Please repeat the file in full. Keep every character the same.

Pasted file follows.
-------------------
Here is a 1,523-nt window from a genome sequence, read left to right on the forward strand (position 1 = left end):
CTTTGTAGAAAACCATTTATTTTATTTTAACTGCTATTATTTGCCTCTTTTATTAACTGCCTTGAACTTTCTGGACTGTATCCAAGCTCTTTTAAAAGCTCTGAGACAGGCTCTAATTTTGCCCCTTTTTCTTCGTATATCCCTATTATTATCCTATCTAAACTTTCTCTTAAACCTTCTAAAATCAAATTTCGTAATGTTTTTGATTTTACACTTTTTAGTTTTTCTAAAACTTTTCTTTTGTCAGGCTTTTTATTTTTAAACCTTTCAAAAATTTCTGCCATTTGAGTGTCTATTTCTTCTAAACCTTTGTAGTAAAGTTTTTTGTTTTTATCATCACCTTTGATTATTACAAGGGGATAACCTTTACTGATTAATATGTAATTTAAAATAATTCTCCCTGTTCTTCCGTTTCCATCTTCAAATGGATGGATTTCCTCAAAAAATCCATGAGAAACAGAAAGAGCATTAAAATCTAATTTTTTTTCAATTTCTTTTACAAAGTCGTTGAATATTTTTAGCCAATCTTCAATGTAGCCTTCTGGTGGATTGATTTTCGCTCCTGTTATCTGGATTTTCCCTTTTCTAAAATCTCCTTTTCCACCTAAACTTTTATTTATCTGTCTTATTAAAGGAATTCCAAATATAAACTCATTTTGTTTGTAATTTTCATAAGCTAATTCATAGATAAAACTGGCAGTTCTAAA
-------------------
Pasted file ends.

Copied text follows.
Here is a 1,523-nt window from a genome sequence, read left to right on the forward strand (position 1 = left end):
CTTTGTAGAAAACCATTTATTTTATTTTAACTGCTATTATTTGCCTCTTTTATTAACTGCCTTGAACTTTCTGGACTGTATCCAAGCTCTTTTAAAAGCTCTGAGACAGGCTCTAATTTTGCCCCTTTTTCTTCGTATATCCCTATTATTATCCTATCTAAACTTTCTCTTAAACCTTCTAAAATCAAATTTCGTAATGTTTTTGATTTTACACTTTTTAGTTTTTCTAAAACTTTTCTTTTGTCAGGCTTTTTATTTTTAAACCTTTCAAAAATTTCTGCCATTTGAGTGTCTATTTCTTCTAAACCTTTGTAGTAAAGTTTTTTGTTTTTATCATCACCTTTGATTATTACAAGGGGATAACCTTTACTGATTAATATGTAATTTAAAATAATTCTCCCTGTTCTTCCGTTTCCATCTTCAAATGGATGGATTTCCTCAAAAAATCCATGAGAAACAGAAAGAGCATTAAAATCTAATTTTTTTTCAATTTCTTTTACAAAGTCGTTGAATATTTTTAGCCAATCTTCAATGTAGCCTTCTGGTGGATTGATTTTCGCTCCTGTTATCTGGATTTTCCCTTTTCTAAAATCTCCTTTTCCACCTAAACTTTTATTTATCTGTCTTATTAAAGGAATTCCAAATATAAACTCATTTTGTTTGTAATTTTCATAAGCTAATTCATAGATAAAACTGGCAGTTCTAAA